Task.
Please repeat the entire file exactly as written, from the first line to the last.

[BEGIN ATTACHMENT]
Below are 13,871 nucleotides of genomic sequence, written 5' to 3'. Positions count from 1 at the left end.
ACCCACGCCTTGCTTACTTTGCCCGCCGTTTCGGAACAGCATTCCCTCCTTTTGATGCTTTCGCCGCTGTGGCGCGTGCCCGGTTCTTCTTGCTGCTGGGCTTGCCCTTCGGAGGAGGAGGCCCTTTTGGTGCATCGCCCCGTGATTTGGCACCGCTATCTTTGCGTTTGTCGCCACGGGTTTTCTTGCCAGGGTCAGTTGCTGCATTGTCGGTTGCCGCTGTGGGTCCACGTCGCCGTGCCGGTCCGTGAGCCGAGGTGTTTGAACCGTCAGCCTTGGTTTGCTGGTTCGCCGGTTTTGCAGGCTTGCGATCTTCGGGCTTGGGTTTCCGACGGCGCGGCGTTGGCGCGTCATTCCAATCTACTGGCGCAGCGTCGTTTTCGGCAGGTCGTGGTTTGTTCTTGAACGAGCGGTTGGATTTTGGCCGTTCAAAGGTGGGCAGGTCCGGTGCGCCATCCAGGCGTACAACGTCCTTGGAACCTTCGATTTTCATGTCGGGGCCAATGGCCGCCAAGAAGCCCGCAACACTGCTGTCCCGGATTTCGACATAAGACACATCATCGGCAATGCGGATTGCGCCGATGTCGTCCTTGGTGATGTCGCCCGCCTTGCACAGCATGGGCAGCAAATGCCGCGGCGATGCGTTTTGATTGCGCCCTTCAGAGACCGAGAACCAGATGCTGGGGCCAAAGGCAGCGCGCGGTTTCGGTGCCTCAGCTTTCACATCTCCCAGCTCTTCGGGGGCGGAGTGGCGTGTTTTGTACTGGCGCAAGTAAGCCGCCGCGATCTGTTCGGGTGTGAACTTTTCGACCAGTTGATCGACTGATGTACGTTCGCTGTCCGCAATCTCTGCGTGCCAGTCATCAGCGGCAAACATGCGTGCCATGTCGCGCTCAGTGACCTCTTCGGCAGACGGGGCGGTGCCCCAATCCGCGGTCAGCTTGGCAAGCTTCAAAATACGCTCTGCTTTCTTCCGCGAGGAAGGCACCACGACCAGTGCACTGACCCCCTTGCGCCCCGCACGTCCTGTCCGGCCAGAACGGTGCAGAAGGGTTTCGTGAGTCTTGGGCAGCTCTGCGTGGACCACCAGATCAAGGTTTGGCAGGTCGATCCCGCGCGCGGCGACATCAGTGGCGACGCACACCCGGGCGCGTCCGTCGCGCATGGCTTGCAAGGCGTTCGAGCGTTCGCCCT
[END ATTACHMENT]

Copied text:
Below are 13,871 nucleotides of genomic sequence, written 5' to 3'. Positions count from 1 at the left end.
ACCCACGCCTTGCTTACTTTGCCCGCCGTTTCGGAACAGCATTCCCTCCTTTTGATGCTTTCGCCGCTGTGGCGCGTGCCCGGTTCTTCTTGCTGCTGGGCTTGCCCTTCGGAGGAGGAGGCCCTTTTGGTGCATCGCCCCGTGATTTGGCACCGCTATCTTTGCGTTTGTCGCCACGGGTTTTCTTGCCAGGGTCAGTTGCTGCATTGTCGGTTGCCGCTGTGGGTCCACGTCGCCGTGCCGGTCCGTGAGCCGAGGTGTTTGAACCGTCAGCCTTGGTTTGCTGGTTCGCCGGTTTTGCAGGCTTGCGATCTTCGGGCTTGGGTTTCCGACGGCGCGGCGTTGGCGCGTCATTCCAATCTACTGGCGCAGCGTCGTTTTCGGCAGGTCGTGGTTTGTTCTTGAACGAGCGGTTGGATTTTGGCCGTTCAAAGGTGGGCAGGTCCGGTGCGCCATCCAGGCGTACAACGTCCTTGGAACCTTCGATTTTCATGTCGGGGCCAATGGCCGCCAAGAAGCCCGCAACACTGCTGTCCCGGATTTCGACATAAGACACATCATCGGCAATGCGGATTGCGCCGATGTCGTCCTTGGTGATGTCGCCCGCCTTGCACAGCATGGGCAGCAAATGCCGCGGCGATGCGTTTTGATTGCGCCCTTCAGAGACCGAGAACCAGATGCTGGGGCCAAAGGCAGCGCGCGGTTTCGGTGCCTCAGCTTTCACATCTCCCAGCTCTTCGGGGGCGGAGTGGCGTGTTTTGTACTGGCGCAAGTAAGCCGCCGCGATCTGTTCGGGTGTGAACTTTTCGACCAGTTGATCGACTGATGTACGTTCGCTGTCCGCAATCTCTGCGTGCCAGTCATCAGCGGCAAACATGCGTGCCATGTCGCGCTCAGTGACCTCTTCGGCAGACGGGGCGGTGCCCCAATCCGCGGTCAGCTTGGCAAGCTTCAAAATACGCTCTGCTTTCTTCCGCGAGGAAGGCACCACGACCAGTGCACTGACCCCCTTGCGCCCCGCACGTCCTGTCCGGCCAGAACGGTGCAGAAGGGTTTCGTGAGTCTTGGGCAGCTCTGCGTGGACCACCAGATCAAGGTTTGGCAGGTCGATCCCGCGCGCGGCGACATCAGTGGCGACGCACACCCGGGCGCGTCCGTCGCGCATGGCTTGCAAGGCGTTCGAGCGTTCGCCCT